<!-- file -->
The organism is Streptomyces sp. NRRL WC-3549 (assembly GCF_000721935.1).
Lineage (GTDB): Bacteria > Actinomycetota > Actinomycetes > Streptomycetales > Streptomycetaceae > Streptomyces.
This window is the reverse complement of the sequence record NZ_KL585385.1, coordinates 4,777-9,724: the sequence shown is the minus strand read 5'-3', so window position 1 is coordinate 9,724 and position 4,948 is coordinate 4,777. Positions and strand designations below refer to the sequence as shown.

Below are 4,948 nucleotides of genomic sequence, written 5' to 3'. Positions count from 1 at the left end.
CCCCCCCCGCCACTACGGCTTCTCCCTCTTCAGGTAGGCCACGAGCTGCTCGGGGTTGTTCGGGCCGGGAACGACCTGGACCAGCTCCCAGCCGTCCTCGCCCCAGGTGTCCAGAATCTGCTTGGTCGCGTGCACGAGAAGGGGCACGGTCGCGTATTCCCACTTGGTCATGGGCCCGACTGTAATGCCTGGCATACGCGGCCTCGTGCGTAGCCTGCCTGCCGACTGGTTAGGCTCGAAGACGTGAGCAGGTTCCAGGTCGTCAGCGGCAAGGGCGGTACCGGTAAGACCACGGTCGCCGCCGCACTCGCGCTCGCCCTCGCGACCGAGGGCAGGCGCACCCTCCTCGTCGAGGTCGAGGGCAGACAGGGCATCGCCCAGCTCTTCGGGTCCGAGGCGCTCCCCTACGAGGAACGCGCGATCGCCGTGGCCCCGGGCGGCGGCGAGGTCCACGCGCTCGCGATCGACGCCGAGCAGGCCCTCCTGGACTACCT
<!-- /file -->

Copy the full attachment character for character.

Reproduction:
The organism is Streptomyces sp. NRRL WC-3549 (assembly GCF_000721935.1).
Lineage (GTDB): Bacteria > Actinomycetota > Actinomycetes > Streptomycetales > Streptomycetaceae > Streptomyces.
This window is the reverse complement of the sequence record NZ_KL585385.1, coordinates 4,777-9,724: the sequence shown is the minus strand read 5'-3', so window position 1 is coordinate 9,724 and position 4,948 is coordinate 4,777. Positions and strand designations below refer to the sequence as shown.

Below are 4,948 nucleotides of genomic sequence, written 5' to 3'. Positions count from 1 at the left end.
CCCCCCCCGCCACTACGGCTTCTCCCTCTTCAGGTAGGCCACGAGCTGCTCGGGGTTGTTCGGGCCGGGAACGACCTGGACCAGCTCCCAGCCGTCCTCGCCCCAGGTGTCCAGAATCTGCTTGGTCGCGTGCACGAGAAGGGGCACGGTCGCGTATTCCCACTTGGTCATGGGCCCGACTGTAATGCCTGGCATACGCGGCCTCGTGCGTAGCCTGCCTGCCGACTGGTTAGGCTCGAAGACGTGAGCAGGTTCCAGGTCGTCAGCGGCAAGGGCGGTACCGGTAAGACCACGGTCGCCGCCGCACTCGCGCTCGCCCTCGCGACCGAGGGCAGGCGCACCCTCCTCGTCGAGGTCGAGGGCAGACAGGGCATCGCCCAGCTCTTCGGGTCCGAGGCGCTCCCCTACGAGGAACGCGCGATCGCCGTGGCCCCGGGCGGCGGCGAGGTCCACGCGCTCGCGATCGACGCCGAGCAGGCCCTCCTGGACTACCT